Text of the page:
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May 2, 2003

School to Establish Department to Study Ways to Enhance Healthy Behavior

Today, the Johns Hopkins Bloomberg School of Public Health announced it will establish a new department to study human behavior and health. It is a unique interdisciplinary approach dedicated to directly identifying why people behave the way they do and how to most effectively change these behaviors to dramatically improve health. The department will develop new ways to prevent behaviors that are associated with the leading causes of illness and premature death in the United States and other parts of the world. The School of Public Health will create its new Department of Behavior and Health with a $20 million gift from a donor who wished to remain unnamed.

“Smoking, sedentary lifestyle and diet-caused obesity, avoidable injuries, substance abuse, and risky sexual behavior are the root causes of more than half of all deaths and hospitalizations in the United States,” explained Scott Zeger, PhD, who chaired a School committee that recommended the creation of the new department. Dr. Zeger, professor and chair of the School’s Department of Biostatistics, stressed, “When we target ways to prevent infectious disease, we study the vectors that spread the illness and develop vaccines and medications for treatment. When the target is disease and death-causing behaviors, the tools and methods are less developed, which is what we will research and create in this new department.”

The Department of Behavior and Health will take new approaches to behavioral intervention programs by focusing on the social context of change. Research and development of new interventions will involve individual and systems changes that promote healthier lifestyles through education, regulation, legislation, and social policies.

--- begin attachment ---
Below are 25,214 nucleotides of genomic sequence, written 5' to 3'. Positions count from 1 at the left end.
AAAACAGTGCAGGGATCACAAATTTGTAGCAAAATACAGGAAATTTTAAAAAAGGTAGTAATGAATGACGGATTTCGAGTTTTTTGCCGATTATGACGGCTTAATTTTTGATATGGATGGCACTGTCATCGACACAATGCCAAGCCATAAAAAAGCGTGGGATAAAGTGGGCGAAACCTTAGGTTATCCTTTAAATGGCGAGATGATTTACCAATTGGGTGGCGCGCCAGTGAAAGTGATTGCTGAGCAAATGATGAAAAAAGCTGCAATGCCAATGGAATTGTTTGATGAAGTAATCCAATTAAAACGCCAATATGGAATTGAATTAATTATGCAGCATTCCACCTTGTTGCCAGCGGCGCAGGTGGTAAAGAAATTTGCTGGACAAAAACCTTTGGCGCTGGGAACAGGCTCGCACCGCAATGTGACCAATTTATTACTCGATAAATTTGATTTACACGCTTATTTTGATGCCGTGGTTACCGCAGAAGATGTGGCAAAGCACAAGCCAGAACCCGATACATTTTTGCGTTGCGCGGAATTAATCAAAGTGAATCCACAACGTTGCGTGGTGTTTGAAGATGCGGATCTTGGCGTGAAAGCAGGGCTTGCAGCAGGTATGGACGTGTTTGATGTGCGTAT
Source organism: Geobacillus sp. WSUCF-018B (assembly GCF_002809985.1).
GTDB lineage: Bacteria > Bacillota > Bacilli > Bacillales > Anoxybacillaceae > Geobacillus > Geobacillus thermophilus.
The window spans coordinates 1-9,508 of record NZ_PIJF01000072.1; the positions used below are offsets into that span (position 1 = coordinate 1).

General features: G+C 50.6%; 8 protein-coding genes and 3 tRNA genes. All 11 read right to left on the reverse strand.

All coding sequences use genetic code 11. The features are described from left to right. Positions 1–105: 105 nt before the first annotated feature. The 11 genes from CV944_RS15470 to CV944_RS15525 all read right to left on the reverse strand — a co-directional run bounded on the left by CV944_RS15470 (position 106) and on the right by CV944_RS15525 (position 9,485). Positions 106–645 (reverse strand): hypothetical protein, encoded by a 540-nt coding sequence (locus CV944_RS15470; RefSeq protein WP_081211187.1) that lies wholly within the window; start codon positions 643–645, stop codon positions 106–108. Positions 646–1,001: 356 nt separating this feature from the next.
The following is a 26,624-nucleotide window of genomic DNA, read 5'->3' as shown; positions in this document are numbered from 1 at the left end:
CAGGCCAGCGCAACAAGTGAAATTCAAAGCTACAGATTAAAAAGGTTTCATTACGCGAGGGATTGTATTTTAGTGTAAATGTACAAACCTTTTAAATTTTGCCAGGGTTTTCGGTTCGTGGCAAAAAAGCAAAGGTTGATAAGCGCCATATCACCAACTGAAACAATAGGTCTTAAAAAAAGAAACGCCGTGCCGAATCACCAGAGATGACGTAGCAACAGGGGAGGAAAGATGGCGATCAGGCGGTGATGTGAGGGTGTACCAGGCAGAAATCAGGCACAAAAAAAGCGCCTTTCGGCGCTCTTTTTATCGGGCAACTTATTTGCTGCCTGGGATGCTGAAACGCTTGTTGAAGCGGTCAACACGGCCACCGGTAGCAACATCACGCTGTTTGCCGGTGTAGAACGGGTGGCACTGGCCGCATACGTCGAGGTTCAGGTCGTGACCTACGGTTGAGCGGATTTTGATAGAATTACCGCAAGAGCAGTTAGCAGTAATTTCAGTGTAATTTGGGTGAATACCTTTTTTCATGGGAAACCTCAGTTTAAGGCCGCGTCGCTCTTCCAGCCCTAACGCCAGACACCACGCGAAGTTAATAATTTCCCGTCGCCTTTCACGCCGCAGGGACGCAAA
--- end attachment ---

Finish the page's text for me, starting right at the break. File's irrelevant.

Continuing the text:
“We now understand that interventions that target the individual alone are inadequate,” said Alfred Sommer, MD, MHS, dean of the School of Public Health. “For example, by themselves education programs had only a limited impact on smoking, but when combined with high taxes on cigarettes and regulations restricting smoking in public buildings, smoking was dramatically reduced in the United States,” explained Dean Sommer.

The new Department of Behavior and Health will draw upon the School’s strengths in the social and behavioral sciences, communications, marketing and other core public health tools to establish a multidisciplinary research program of health-related behaviors and to develop interventions to promote health and prevent disease. The department will create a PhD degree program to train new leaders in the field.

“Many of today’s public health risks can be vastly reduced by changes in behavior. With the creation of the Department of Behavior and Health, we are in a unique position to lead this critical field of research and develop new interventions to improve health around the world,” said Dean Sommer.

With this gift to the School’s new Department of Behavior and Heath, commitments to the Johns Hopkins Knowledge for the World campaign total more than $988 million and are 49 percent of the $2 billion goal. To date, $238 million has been donated to the School of Public Health. Priorities of the fund-raising campaign, which benefits both The Johns Hopkins University and The Johns Hopkins Hospital and Health System, include strengthening endowment for student aid and faculty support; advancing research, academic and clinical initiatives; and building and upgrading facilities on all campuses. The campaign began in July 2000 and is scheduled to end in 2007.

Public Affairs Media Contacts for the Johns Hopkins Bloomberg School of Public Health: Tim Parsons at 410-955-6878 or